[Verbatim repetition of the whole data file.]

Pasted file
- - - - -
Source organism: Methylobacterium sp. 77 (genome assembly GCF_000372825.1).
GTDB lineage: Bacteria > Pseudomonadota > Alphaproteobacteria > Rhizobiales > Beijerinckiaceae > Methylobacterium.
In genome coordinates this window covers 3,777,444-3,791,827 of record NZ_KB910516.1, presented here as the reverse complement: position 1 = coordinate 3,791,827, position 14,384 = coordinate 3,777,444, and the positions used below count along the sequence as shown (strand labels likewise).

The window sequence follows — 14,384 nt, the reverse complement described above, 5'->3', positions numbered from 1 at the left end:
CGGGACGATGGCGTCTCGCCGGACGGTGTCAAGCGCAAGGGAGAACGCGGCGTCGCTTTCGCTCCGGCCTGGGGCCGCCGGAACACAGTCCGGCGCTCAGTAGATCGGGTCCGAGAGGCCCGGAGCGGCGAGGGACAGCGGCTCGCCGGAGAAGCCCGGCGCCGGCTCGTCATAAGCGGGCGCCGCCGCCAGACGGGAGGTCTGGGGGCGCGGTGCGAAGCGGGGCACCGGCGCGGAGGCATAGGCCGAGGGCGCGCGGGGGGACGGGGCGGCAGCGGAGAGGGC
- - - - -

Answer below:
Source organism: Methylobacterium sp. 77 (genome assembly GCF_000372825.1).
GTDB lineage: Bacteria > Pseudomonadota > Alphaproteobacteria > Rhizobiales > Beijerinckiaceae > Methylobacterium.
In genome coordinates this window covers 3,777,444-3,791,827 of record NZ_KB910516.1, presented here as the reverse complement: position 1 = coordinate 3,791,827, position 14,384 = coordinate 3,777,444, and the positions used below count along the sequence as shown (strand labels likewise).

The window sequence follows — 14,384 nt, the reverse complement described above, 5'->3', positions numbered from 1 at the left end:
CGGGACGATGGCGTCTCGCCGGACGGTGTCAAGCGCAAGGGAGAACGCGGCGTCGCTTTCGCTCCGGCCTGGGGCCGCCGGAACACAGTCCGGCGCTCAGTAGATCGGGTCCGAGAGGCCCGGAGCGGCGAGGGACAGCGGCTCGCCGGAGAAGCCCGGCGCCGGCTCGTCATAAGCGGGCGCCGCCGCCAGACGGGAGGTCTGGGGGCGCGGTGCGAAGCGGGGCACCGGCGCGGAGGCATAGGCCGAGGGCGCGCGGGGGGACGGGGCGGCAGCGGAGAGGGC